Jennifer Steinberg, Film Programmer
Deserves props for: Currently programming the documentary section of the Philadelphia Film Festival, moderating the discussion group Cinema Salon and holding film forums on subjects like opening credit sequences. Formerly for heading up the old Repertory Film mainstay the Temple Cinematheque, as well as the Roxy.
What did the repertory film scene used to be like?
"Through the '80s Philadelphia had two full-time repertory theaters. There was TLA on South Street, which Ray Murray and his partners ran. And there was the Cinematheque, which was Temple University's. We showed 280 films a year, all celluloid. That'd be difficult to do now, since 16 mm doesn't really get shown anymore."
It's quite expensive to show film.
"Yes. A film weighs 60 or 70 pounds, and to have it shipped is probably more than $100. And then you have to rent the film and pay the projectionist, so by the time you put the film on the screen, if it's celluloid, it's probably costing you $300. And unless you have a large enough audience, you can't make your money back. So the future of repertory, sadly--or maybe not--is digital."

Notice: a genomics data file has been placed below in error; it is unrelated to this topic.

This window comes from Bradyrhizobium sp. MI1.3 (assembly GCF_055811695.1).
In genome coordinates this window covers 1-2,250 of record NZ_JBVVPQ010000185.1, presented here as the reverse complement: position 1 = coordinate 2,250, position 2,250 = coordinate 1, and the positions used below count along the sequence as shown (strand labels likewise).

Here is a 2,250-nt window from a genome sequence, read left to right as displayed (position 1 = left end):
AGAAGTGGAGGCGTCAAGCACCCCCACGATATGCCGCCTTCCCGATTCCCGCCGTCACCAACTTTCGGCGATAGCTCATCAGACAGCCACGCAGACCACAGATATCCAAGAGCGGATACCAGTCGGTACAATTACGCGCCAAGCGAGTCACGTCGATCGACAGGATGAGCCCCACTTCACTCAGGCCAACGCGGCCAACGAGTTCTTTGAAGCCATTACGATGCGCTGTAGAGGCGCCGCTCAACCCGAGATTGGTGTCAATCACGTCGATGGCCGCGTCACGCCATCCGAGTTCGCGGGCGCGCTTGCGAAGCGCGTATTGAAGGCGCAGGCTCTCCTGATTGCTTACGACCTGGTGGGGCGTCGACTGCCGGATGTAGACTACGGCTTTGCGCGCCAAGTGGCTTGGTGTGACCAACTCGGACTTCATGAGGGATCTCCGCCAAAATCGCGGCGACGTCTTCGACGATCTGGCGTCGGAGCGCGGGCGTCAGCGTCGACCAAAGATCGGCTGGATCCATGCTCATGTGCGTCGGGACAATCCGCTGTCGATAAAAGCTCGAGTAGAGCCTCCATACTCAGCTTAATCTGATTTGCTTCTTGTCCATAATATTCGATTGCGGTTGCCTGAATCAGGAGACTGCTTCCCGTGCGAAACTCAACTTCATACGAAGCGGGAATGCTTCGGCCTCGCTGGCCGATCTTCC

What happened to the Temple Cinematheque?
"Temple sold the building. It once housed Ernie Kovacs' studio and The Mike Douglas Show. Now Brasserie Perrier is there. Sad but true."
What about the repertory scene today?
"There are people, like I-House and Jay Schwartz, showing film. But there's no continuity. When I used to show films, I'd show 40 Bergman films or every Kurosawa I could possibly find, in a series, and it would go on for months. Or we'd have a theme, like Fassbinder's women or artists on film. You can't show films contextually like that anymore. There's no venue for that. And that's a tragedy."
What about your Cinema Salon discussion group?
"Every week since 1997 we see a film of quality and discuss it at the Ethical Society. If anything could change the way people watch films, it's groups like this. I have people going to the film festival in Burkina Faso in Africa. That's the way to actually do it--on the grassroots level."
A Short History of...
Ben Kingsley, You Kill Me
Oliver Dahan, La Vie en Rose
Chris Eigeman, The Treatment
Mark Fergus, First Snow